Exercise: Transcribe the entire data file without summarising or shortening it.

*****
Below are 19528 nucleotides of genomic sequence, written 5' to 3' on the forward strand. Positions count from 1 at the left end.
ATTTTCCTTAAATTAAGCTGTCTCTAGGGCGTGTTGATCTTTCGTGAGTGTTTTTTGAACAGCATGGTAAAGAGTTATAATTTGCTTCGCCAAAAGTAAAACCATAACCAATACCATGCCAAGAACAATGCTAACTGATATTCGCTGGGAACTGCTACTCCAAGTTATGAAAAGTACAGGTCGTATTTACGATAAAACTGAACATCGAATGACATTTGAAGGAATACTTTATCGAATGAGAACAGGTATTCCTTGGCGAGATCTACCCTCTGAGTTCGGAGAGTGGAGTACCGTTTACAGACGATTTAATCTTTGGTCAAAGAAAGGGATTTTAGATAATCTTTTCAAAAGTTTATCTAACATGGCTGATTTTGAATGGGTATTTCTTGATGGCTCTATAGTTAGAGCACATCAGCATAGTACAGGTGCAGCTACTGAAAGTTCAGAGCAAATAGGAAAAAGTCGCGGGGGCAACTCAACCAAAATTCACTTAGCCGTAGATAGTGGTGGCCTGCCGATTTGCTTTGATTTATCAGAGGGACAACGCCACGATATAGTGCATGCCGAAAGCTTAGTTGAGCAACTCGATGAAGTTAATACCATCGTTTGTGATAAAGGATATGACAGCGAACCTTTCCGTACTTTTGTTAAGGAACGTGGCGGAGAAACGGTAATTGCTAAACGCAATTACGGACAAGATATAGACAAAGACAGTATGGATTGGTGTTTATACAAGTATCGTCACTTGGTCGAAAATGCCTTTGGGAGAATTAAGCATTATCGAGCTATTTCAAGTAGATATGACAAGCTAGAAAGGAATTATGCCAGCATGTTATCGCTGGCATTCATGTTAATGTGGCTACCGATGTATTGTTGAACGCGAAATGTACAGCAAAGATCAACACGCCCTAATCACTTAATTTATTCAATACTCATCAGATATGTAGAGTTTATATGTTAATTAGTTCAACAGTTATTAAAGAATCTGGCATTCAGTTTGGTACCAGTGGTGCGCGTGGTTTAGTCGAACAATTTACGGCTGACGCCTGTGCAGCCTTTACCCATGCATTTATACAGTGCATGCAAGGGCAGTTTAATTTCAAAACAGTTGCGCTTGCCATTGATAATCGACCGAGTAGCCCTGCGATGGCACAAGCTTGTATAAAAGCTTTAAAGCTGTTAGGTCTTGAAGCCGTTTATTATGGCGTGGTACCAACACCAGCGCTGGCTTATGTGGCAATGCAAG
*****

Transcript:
Below are 19528 nucleotides of genomic sequence, written 5' to 3' on the forward strand. Positions count from 1 at the left end.
ATTTTCCTTAAATTAAGCTGTCTCTAGGGCGTGTTGATCTTTCGTGAGTGTTTTTTGAACAGCATGGTAAAGAGTTATAATTTGCTTCGCCAAAAGTAAAACCATAACCAATACCATGCCAAGAACAATGCTAACTGATATTCGCTGGGAACTGCTACTCCAAGTTATGAAAAGTACAGGTCGTATTTACGATAAAACTGAACATCGAATGACATTTGAAGGAATACTTTATCGAATGAGAACAGGTATTCCTTGGCGAGATCTACCCTCTGAGTTCGGAGAGTGGAGTACCGTTTACAGACGATTTAATCTTTGGTCAAAGAAAGGGATTTTAGATAATCTTTTCAAAAGTTTATCTAACATGGCTGATTTTGAATGGGTATTTCTTGATGGCTCTATAGTTAGAGCACATCAGCATAGTACAGGTGCAGCTACTGAAAGTTCAGAGCAAATAGGAAAAAGTCGCGGGGGCAACTCAACCAAAATTCACTTAGCCGTAGATAGTGGTGGCCTGCCGATTTGCTTTGATTTATCAGAGGGACAACGCCACGATATAGTGCATGCCGAAAGCTTAGTTGAGCAACTCGATGAAGTTAATACCATCGTTTGTGATAAAGGATATGACAGCGAACCTTTCCGTACTTTTGTTAAGGAACGTGGCGGAGAAACGGTAATTGCTAAACGCAATTACGGACAAGATATAGACAAAGACAGTATGGATTGGTGTTTATACAAGTATCGTCACTTGGTCGAAAATGCCTTTGGGAGAATTAAGCATTATCGAGCTATTTCAAGTAGATATGACAAGCTAGAAAGGAATTATGCCAGCATGTTATCGCTGGCATTCATGTTAATGTGGCTACCGATGTATTGTTGAACGCGAAATGTACAGCAAAGATCAACACGCCCTAATCACTTAATTTATTCAATACTCATCAGATATGTAGAGTTTATATGTTAATTAGTTCAACAGTTATTAAAGAATCTGGCATTCAGTTTGGTACCAGTGGTGCGCGTGGTTTAGTCGAACAATTTACGGCTGACGCCTGTGCAGCCTTTACCCATGCATTTATACAGTGCATGCAAGGGCAGTTTAATTTCAAAACAGTTGCGCTTGCCATTGATAATCGACCGAGTAGCCCTGCGATGGCACAAGCTTGTATAAAAGCTTTAAAGCTGTTAGGTCTTGAAGCCGTTTATTATGGCGTGGTACCAACACCAGCGCTGGCTTATGTGGCAATGCAAG